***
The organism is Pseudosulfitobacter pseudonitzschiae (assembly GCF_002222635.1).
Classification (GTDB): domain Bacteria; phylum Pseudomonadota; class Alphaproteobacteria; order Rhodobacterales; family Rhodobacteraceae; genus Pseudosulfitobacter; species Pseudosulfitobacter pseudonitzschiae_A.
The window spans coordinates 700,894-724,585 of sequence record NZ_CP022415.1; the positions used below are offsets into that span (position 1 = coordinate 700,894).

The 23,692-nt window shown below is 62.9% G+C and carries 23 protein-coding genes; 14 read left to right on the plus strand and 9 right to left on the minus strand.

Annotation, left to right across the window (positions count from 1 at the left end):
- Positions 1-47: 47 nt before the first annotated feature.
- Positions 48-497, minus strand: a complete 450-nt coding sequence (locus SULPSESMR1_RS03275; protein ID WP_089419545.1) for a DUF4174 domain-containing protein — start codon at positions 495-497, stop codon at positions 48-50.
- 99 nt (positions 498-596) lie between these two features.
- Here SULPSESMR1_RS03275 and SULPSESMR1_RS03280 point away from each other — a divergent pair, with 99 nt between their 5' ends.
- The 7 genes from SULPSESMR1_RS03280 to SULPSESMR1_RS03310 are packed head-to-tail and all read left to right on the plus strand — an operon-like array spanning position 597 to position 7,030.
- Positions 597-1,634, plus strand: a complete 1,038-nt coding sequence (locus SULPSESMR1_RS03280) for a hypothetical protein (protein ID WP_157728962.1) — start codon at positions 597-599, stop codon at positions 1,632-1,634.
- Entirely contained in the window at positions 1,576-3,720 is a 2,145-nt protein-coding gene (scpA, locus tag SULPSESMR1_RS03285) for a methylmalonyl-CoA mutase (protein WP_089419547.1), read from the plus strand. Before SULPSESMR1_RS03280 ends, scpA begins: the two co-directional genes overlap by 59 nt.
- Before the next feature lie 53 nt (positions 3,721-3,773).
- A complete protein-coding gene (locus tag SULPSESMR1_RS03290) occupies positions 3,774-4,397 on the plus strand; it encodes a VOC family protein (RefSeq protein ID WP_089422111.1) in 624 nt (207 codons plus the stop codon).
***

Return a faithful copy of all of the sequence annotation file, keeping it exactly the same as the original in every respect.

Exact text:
The organism is Pseudosulfitobacter pseudonitzschiae (assembly GCF_002222635.1).
Classification (GTDB): domain Bacteria; phylum Pseudomonadota; class Alphaproteobacteria; order Rhodobacterales; family Rhodobacteraceae; genus Pseudosulfitobacter; species Pseudosulfitobacter pseudonitzschiae_A.
The window spans coordinates 700,894-724,585 of sequence record NZ_CP022415.1; the positions used below are offsets into that span (position 1 = coordinate 700,894).

The 23,692-nt window shown below is 62.9% G+C and carries 23 protein-coding genes; 14 read left to right on the plus strand and 9 right to left on the minus strand.

Annotation, left to right across the window (positions count from 1 at the left end):
- Positions 1-47: 47 nt before the first annotated feature.
- Positions 48-497, minus strand: a complete 450-nt coding sequence (locus SULPSESMR1_RS03275; protein ID WP_089419545.1) for a DUF4174 domain-containing protein — start codon at positions 495-497, stop codon at positions 48-50.
- 99 nt (positions 498-596) lie between these two features.
- Here SULPSESMR1_RS03275 and SULPSESMR1_RS03280 point away from each other — a divergent pair, with 99 nt between their 5' ends.
- The 7 genes from SULPSESMR1_RS03280 to SULPSESMR1_RS03310 are packed head-to-tail and all read left to right on the plus strand — an operon-like array spanning position 597 to position 7,030.
- Positions 597-1,634, plus strand: a complete 1,038-nt coding sequence (locus SULPSESMR1_RS03280) for a hypothetical protein (protein ID WP_157728962.1) — start codon at positions 597-599, stop codon at positions 1,632-1,634.
- Entirely contained in the window at positions 1,576-3,720 is a 2,145-nt protein-coding gene (scpA, locus tag SULPSESMR1_RS03285) for a methylmalonyl-CoA mutase (protein WP_089419547.1), read from the plus strand. Before SULPSESMR1_RS03280 ends, scpA begins: the two co-directional genes overlap by 59 nt.
- Before the next feature lie 53 nt (positions 3,721-3,773).
- A complete protein-coding gene (locus tag SULPSESMR1_RS03290) occupies positions 3,774-4,397 on the plus strand; it encodes a VOC family protein (RefSeq protein ID WP_089422111.1) in 624 nt (207 codons plus the stop codon).